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ENGLISH REVOLUTIONARY PERIOD.
From the days of the “mighty hunter before the Lord” to those of the effeminate Sardanapalus, the metropolis of the world stood where now the Tigris washes the time-honoured mounds of Kalah and Nimroud. Removed from Nineveh to Babylon, and from Babylon to Persepolis, and thence to Alexandria, where the conquering Macedonian made his name, though not his dominion, immortal, we find the seat of universal empire transferred at last to European soil, and rising, in the genial clime of ancient Italy, on the summit of seven hills by the banks of the Tiber.
Nothing more appropriate can be applied to the empire of Rome, than the similitude suggested by
the spirit of inspiration to the dreams of the heathen monarch of old. It was partly iron and partly clay --an amalgamation of elements that it was impossible to combine; of a military despotism fitly likened to iron, with a constitution, which, whilst it possessed all the pliability of clay, retained absolutely nothing of its plastic power. Even after ages of dominion, so heterogeneous an empire afforded no insuperable barrier to the tide of hostile emigration setting in from the north. The suicidal policy of an emperor, who, in founding new institutions, desired to be free from old associations, at length transferred the seat of government from the shores of the Tiber to those of the Bosphorus, and in but a comparatively short period, the very forum that of old had responded to the eloquence of Cicero, bore witness to the barbaric dominion of Theodoric.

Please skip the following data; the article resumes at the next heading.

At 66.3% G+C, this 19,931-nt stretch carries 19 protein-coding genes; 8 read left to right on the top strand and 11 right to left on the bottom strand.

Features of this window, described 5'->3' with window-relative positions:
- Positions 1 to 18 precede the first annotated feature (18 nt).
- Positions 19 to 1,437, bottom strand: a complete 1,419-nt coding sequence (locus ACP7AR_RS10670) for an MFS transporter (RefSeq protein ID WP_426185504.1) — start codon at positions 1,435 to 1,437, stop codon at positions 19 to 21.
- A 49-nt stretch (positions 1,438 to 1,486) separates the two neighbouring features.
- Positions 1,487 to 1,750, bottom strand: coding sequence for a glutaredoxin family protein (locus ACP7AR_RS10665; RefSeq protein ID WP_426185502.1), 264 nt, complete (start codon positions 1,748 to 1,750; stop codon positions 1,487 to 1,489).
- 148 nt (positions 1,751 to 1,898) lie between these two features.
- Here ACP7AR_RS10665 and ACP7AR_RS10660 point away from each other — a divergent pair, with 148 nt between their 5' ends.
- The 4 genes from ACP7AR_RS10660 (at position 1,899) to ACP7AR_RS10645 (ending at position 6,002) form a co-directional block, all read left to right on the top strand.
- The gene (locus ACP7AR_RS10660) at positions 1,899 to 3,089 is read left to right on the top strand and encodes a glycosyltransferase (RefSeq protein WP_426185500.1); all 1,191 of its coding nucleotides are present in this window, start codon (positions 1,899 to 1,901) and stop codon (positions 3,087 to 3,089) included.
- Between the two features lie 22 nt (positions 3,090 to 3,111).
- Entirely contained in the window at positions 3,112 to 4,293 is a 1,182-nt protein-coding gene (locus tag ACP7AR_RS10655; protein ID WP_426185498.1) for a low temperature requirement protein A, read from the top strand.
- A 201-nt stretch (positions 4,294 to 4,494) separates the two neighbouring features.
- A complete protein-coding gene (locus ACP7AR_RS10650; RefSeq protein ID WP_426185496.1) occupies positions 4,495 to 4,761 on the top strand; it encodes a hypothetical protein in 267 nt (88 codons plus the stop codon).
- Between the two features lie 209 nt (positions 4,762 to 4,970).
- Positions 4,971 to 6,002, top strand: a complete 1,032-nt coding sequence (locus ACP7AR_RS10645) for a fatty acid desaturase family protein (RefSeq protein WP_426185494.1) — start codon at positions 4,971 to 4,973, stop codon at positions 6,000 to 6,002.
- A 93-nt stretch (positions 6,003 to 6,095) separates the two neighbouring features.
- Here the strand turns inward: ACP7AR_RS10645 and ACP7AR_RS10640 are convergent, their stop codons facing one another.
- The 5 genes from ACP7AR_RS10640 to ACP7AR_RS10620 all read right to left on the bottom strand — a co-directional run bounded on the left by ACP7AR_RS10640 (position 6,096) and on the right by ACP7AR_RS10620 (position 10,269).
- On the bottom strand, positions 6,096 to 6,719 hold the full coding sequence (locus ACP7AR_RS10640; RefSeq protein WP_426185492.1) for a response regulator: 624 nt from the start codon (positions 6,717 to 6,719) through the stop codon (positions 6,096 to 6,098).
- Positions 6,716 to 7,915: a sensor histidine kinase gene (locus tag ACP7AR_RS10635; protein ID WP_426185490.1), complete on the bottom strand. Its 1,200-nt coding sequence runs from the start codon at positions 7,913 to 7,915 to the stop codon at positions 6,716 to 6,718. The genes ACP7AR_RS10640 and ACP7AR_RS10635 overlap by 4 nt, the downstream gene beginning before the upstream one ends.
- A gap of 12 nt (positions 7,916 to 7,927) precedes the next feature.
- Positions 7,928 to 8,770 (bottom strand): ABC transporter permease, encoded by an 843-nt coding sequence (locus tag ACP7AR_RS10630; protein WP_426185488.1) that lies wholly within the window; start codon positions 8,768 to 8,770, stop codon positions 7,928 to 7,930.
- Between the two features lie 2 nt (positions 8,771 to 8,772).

It is from the fall of imperial Rome that the history of modern Europe must be dated. The Roman empire is not to be confounded with its continuation in Thrace or its restoration in Germany. Whether at Constantinople or at Frankfort, the imperial purple came to be assumed by the descendants of the very barbarians who had destroyed the supremacy, if not the existence, of the people of Rome. The classic nations of Italy speedily disappeared before their Teutonic supplanters; and Europe, re